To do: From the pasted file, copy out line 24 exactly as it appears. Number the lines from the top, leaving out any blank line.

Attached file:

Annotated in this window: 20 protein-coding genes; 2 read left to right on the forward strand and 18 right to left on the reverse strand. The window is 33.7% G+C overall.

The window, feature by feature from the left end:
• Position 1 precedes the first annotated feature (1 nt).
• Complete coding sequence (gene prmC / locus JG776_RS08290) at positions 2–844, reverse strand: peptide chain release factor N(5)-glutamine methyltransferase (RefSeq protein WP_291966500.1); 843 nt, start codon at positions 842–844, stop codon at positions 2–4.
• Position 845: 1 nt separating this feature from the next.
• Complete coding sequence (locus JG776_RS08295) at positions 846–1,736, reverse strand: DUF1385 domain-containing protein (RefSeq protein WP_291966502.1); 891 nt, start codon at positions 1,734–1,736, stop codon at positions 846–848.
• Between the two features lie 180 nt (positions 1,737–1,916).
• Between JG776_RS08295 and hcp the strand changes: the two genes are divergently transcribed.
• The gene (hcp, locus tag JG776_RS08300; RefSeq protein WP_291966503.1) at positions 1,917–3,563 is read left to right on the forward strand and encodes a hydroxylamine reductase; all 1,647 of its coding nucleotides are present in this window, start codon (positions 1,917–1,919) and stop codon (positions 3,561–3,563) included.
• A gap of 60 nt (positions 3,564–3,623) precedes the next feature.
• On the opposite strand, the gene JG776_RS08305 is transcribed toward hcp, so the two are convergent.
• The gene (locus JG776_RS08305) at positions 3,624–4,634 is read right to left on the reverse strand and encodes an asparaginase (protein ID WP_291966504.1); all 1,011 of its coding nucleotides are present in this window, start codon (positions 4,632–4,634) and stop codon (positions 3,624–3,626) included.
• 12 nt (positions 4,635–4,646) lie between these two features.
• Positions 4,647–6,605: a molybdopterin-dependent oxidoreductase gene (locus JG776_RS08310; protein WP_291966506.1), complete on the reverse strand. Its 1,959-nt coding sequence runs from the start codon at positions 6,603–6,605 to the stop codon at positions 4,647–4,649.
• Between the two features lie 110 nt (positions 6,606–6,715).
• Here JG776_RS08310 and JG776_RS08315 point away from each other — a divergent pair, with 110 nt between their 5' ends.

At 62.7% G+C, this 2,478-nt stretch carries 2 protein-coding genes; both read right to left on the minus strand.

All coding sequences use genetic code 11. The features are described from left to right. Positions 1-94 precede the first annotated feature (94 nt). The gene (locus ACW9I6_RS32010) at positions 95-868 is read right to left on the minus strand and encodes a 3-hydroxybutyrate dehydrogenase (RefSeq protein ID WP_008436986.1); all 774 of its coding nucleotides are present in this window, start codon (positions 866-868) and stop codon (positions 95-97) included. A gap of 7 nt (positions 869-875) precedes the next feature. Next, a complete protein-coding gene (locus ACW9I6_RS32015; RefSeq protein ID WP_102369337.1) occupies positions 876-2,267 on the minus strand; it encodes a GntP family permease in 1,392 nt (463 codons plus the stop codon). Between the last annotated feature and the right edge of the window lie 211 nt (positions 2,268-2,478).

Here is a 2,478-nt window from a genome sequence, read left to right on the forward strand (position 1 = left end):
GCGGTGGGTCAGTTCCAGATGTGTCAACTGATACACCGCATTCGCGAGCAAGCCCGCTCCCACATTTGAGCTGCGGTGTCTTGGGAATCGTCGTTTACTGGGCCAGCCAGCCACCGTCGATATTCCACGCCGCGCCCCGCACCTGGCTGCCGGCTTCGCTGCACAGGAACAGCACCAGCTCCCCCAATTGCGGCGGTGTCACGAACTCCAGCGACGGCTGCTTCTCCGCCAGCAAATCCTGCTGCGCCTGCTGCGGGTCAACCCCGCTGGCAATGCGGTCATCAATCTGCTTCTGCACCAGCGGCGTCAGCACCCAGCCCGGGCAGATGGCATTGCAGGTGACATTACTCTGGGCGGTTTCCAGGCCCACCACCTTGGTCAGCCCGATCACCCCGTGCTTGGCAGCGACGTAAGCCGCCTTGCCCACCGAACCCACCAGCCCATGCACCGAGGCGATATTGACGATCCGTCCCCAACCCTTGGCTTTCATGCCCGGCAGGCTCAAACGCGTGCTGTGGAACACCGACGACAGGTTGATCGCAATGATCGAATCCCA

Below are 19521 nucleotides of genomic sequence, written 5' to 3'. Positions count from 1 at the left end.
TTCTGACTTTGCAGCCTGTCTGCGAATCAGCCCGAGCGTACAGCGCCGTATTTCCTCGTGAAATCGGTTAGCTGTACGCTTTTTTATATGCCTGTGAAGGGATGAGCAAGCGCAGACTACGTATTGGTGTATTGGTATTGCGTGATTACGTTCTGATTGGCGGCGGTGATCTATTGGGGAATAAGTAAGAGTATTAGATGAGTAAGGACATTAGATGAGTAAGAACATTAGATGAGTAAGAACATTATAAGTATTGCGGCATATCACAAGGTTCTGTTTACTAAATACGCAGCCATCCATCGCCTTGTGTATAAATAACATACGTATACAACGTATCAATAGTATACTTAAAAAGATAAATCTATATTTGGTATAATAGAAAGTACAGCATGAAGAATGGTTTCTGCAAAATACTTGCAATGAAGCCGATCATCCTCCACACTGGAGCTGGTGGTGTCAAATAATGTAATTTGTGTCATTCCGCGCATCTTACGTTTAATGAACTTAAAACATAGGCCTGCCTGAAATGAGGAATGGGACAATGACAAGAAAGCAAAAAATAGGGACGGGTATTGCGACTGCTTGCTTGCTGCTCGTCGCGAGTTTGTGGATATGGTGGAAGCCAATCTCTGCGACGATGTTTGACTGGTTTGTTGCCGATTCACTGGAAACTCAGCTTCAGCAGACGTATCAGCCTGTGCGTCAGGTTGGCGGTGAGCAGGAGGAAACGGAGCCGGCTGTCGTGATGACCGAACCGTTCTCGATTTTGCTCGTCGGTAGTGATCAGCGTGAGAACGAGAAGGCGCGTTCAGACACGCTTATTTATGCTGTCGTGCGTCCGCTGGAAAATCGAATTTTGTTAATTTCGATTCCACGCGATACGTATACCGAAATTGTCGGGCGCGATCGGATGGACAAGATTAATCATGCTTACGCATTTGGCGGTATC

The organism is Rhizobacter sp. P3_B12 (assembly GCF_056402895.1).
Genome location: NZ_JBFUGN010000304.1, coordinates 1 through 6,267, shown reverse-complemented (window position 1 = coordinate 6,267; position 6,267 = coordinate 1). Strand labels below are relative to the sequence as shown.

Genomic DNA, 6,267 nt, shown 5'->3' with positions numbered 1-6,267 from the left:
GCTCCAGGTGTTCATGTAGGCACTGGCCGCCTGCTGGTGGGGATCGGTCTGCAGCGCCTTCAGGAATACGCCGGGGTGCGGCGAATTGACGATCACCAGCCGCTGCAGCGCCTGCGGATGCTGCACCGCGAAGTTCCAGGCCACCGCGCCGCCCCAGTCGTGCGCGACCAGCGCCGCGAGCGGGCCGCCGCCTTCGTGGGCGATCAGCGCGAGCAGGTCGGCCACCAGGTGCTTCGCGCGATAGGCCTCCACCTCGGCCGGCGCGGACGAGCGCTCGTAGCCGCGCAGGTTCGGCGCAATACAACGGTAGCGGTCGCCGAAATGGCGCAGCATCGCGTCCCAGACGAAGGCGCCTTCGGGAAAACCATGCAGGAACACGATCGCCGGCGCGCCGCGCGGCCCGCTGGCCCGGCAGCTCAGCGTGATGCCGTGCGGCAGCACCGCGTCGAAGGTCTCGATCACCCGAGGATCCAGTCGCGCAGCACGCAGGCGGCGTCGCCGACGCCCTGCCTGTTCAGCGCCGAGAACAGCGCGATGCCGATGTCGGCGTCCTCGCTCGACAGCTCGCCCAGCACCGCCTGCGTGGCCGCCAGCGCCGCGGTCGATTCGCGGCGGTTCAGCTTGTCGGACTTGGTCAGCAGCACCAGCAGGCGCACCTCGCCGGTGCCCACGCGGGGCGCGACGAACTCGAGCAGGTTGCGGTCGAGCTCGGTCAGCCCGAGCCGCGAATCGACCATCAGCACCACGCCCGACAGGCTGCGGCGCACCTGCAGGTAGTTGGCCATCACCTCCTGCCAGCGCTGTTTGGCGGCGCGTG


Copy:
Genome location: NZ_JBFUGN010000304.1, coordinates 1 through 6,267, shown reverse-complemented (window position 1 = coordinate 6,267; position 6,267 = coordinate 1). Strand labels below are relative to the sequence as shown.